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Stoved Up  ~Steve McClure (Reno)

I’ve been a bit “under the weather” these past few years but as of the date of this composition I finally have a preliminary diagnosis and a surgery scheduled. Say a prayer if you’re got a mind to. Cowboys call this being “stoved up” but l know lots of folks have it a lot worse than I do. It’s a work in progress and we will see.

Now, unfortunately, we are all experiencing a pandemic and many of us find ourselves at home as well.  During my own convalescence, I have found YouTube to be an nice diversion and horse training videos are at the top of my list. Besides my regulars, I have found a California buckaroo named Pat Puckett (Click or tap the name to follow the link) to be a knowledgeable and entertaining vlogger. He has cowboyed for over forty years and has very dry wit. He is also very interested in the history of the cowboy and how it all began in the new world. I highly recommend him. He has a great knowledge of making a ranch horse and he and his wife, Deb, do a fine job. 

Being afoot this long is very difficult for me. I miss being in the saddle with all my friends both two as well as four legged! I sure miss my buddy Sherwin and admit that I occasionally dream that the two of us are reunited in the saddle. The two of us together are more than just our sum total. 

I also think a lot about groundwork. It requires the same connection as riding and when properly done you find out once again that less is more. I enjoy groundwork almost as much as riding. Some folks I know, before mounting, will move the horse backwards or forwards to “untrack”them using the reins but I normally have a halter underneath the bridle attached to a long rope which I tie to the saddle. Ostensibly it is there as a “git down” rope and for that it is very handy but I also like to work the horse with it on the ground when he is saddled. That way I can check how they move as well as saddle placement and tightness. Its how we first communicate after he is saddled.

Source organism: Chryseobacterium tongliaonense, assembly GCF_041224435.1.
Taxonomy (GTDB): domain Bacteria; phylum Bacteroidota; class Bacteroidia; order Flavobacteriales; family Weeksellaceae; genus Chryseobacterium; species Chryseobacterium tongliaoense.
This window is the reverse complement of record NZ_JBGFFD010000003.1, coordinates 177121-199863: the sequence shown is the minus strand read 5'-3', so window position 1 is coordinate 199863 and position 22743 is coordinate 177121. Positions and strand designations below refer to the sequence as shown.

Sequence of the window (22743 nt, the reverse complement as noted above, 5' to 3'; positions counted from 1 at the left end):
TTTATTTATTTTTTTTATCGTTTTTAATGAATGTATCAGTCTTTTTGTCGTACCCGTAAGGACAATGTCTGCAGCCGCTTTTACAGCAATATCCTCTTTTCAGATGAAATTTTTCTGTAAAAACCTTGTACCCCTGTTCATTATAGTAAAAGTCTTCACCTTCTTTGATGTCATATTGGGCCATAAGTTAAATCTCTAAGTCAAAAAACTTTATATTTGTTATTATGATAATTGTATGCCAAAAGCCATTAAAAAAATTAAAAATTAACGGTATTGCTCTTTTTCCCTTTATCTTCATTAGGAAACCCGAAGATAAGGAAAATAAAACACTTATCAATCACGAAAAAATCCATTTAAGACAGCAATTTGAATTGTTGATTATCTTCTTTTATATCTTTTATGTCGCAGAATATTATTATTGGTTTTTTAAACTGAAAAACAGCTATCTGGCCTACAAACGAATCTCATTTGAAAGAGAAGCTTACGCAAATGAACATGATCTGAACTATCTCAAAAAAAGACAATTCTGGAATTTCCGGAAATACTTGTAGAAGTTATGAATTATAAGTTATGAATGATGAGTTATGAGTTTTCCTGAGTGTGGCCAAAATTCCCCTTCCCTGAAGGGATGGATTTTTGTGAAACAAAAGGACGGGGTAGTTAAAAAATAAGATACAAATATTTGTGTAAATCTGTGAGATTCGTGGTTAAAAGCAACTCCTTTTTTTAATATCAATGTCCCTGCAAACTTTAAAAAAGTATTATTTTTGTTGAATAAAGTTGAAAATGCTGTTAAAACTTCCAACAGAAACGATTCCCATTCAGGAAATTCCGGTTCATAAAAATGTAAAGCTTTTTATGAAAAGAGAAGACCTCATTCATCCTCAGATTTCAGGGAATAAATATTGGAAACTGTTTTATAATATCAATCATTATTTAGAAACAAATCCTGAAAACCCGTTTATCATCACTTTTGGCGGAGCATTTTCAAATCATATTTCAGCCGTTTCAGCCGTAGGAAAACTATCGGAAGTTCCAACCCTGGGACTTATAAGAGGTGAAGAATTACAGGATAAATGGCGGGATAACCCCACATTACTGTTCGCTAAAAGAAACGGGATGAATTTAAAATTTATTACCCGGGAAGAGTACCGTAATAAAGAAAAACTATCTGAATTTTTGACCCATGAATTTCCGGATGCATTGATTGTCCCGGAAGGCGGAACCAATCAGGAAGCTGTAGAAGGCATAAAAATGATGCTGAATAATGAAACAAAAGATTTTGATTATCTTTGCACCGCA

I’m intrigued by the comparison of groundwork to our present predicament of social distancing and staying at home. Maybe we can spend this time un-tracking ourselves and checking on our own well being as well as slowing down to be more attune to family and neighbors. Just a thought. 

But in any case we thank those on the front lines as well as those who care for the livestock, grow the food, haul and stock. We are all living history now. We will make it through and be stronger for it. See you on the other side.

~Steve McClure (Reno)

To read more by Steve McClure (Reno)--see below.

Insights by Steve -- Forever A Cowboy

Insights by Steve -- Horse Do

Insights by Steve -- McCarty

Insights by Steve -- Horse Geology?

Insights by Steve -- Working Together

Insights by Steve -- The Circle

Insights by Steve -- Natural Horseman

Insights by Steve -- I Can't

Insights by Steve -- Saddle Tracks

Insights by Steve -- Harmony and Horsemanship

Insights by Steve -- Sherwin

Insights by Steve -- Hobbling

Insights By Steve -- Roping Practice

Insights By Steve -- Support

Insights By Steve -- Sensei

Insights by Steve - Harmony

Insights by Steve-Centered in the Now